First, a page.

Tik Tokk, who has served four years in prison and became involved with gangs when he was 12 years old, was befriended by former nemeses Mr. Solo and Chille' when a friend invited him to their church.

Soon the three formed Gospel Gangstaz and began performing for church youth ministries and in prisons. In 1994, they released their debut, Gang Affiliated, which included songs such as "Testimony," "Y Can't Da Homiez Hear Me?" and "One Time." The following year, the group issued the album Do Or Die that peaked at Number 24 on Billboard's Top Contemporary Christian chart.

Tik Tokk, Chille' and Mr. Solo use their musical gifts to encourage. "After listening to our album, people will know that they can make it through whatever," says Tik Tokk. "It's gonna show urban America and my people in ghettos around the world, who are selling dope, who are hustling, that you don't have to really. There is another way out if you want it, but you have to want it," adds Chille'.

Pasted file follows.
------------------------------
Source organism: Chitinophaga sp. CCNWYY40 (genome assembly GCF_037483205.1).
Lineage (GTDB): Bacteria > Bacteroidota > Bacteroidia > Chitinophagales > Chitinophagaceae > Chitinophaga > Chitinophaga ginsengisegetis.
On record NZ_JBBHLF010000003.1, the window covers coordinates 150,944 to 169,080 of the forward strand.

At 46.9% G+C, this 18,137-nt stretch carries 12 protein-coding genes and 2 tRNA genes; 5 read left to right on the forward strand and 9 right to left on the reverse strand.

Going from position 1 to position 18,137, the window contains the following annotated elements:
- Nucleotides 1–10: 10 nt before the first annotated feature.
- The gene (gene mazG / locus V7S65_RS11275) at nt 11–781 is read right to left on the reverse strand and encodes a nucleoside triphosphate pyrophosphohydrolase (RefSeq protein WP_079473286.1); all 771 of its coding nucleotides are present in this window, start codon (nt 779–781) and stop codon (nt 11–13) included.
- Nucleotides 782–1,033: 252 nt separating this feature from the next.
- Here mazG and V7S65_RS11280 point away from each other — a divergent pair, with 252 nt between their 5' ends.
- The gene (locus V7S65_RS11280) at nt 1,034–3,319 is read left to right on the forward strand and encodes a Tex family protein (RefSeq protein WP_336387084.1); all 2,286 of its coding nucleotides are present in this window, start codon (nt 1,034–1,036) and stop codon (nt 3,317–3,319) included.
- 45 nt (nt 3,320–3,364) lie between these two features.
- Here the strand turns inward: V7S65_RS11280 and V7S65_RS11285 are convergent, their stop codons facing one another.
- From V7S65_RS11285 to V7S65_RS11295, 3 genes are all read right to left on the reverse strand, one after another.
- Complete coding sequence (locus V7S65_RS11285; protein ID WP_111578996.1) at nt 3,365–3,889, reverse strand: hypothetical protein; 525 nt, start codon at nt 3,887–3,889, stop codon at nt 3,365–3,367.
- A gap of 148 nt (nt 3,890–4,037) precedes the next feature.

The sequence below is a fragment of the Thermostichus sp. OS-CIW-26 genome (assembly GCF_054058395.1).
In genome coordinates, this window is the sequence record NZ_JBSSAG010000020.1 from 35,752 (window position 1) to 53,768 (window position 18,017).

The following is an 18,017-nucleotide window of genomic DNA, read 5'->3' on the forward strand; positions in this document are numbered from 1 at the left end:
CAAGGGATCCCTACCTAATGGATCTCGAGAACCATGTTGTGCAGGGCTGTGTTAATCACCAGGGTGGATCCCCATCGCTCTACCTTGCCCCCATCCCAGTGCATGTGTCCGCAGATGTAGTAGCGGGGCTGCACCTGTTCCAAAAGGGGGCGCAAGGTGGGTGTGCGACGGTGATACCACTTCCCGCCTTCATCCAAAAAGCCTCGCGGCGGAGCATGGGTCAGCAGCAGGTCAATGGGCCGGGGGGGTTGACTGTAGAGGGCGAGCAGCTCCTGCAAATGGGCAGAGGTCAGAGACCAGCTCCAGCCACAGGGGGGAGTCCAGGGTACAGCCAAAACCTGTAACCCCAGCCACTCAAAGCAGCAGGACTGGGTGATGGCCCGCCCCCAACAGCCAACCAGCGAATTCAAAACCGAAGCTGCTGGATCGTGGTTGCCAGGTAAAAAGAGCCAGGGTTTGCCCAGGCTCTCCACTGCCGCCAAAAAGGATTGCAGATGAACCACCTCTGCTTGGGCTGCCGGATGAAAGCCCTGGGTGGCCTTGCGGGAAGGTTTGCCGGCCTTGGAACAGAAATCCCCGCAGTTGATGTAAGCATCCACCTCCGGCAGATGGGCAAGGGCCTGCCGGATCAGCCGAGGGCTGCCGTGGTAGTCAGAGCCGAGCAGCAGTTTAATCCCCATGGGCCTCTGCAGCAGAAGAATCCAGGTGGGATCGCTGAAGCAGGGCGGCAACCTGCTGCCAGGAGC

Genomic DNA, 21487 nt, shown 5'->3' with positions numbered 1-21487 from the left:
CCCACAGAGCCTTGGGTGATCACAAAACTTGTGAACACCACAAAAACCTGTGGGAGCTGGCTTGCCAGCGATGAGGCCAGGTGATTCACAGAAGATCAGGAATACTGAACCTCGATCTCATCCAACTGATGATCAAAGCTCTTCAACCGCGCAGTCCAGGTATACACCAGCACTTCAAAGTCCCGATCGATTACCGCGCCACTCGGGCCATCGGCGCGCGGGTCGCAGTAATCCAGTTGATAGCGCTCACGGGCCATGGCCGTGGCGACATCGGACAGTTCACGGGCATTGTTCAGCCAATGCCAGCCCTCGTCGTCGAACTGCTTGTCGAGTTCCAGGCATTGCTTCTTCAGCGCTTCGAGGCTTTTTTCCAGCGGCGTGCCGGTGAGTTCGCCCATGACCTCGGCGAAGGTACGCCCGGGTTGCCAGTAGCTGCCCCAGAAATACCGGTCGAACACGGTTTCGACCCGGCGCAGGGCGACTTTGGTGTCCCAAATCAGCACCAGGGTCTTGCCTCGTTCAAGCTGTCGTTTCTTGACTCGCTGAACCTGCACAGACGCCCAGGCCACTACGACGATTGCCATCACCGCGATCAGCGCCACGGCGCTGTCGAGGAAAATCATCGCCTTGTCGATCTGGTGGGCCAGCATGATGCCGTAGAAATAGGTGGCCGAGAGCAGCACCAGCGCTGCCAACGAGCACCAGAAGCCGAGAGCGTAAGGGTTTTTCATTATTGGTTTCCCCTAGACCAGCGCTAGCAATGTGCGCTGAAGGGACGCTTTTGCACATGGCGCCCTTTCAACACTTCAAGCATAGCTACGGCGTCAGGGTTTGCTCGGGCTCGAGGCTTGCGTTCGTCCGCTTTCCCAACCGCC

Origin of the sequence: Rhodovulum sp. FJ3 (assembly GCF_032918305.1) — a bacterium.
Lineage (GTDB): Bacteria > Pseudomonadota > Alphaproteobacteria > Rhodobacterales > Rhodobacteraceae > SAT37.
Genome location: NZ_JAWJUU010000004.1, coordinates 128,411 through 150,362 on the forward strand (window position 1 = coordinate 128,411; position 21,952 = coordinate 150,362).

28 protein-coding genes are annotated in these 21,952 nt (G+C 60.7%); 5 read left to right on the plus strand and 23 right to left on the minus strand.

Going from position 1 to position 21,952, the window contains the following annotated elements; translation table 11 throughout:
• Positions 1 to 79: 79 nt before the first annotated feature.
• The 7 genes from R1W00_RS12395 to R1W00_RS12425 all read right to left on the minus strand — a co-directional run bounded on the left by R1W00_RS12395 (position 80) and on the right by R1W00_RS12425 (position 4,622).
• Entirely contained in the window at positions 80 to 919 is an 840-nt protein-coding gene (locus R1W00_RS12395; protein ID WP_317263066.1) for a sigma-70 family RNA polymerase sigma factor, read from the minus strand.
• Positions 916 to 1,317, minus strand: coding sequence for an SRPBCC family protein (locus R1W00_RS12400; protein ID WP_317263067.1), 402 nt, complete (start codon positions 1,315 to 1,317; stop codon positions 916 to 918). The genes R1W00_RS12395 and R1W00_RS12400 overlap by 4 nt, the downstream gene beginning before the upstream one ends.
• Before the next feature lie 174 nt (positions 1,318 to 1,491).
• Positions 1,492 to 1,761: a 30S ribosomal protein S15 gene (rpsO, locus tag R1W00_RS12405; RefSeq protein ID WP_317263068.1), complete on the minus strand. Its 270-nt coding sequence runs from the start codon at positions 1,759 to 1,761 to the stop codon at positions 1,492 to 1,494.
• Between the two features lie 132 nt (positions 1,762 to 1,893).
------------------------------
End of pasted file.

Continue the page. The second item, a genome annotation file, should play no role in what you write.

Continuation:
"We don't just wanna be rappers," says Mr. Solo. "We are about ministry, and the Father led us to do this. It's all about reaching and building the body. We want to do a lot more work with youth centers, even establish our own youth centers, and make a difference."
With the release of The Exodus, Gospel Gangstaz prove that hip-hop's uncontestable beats and rhymes impact most when coupled with powerful messages.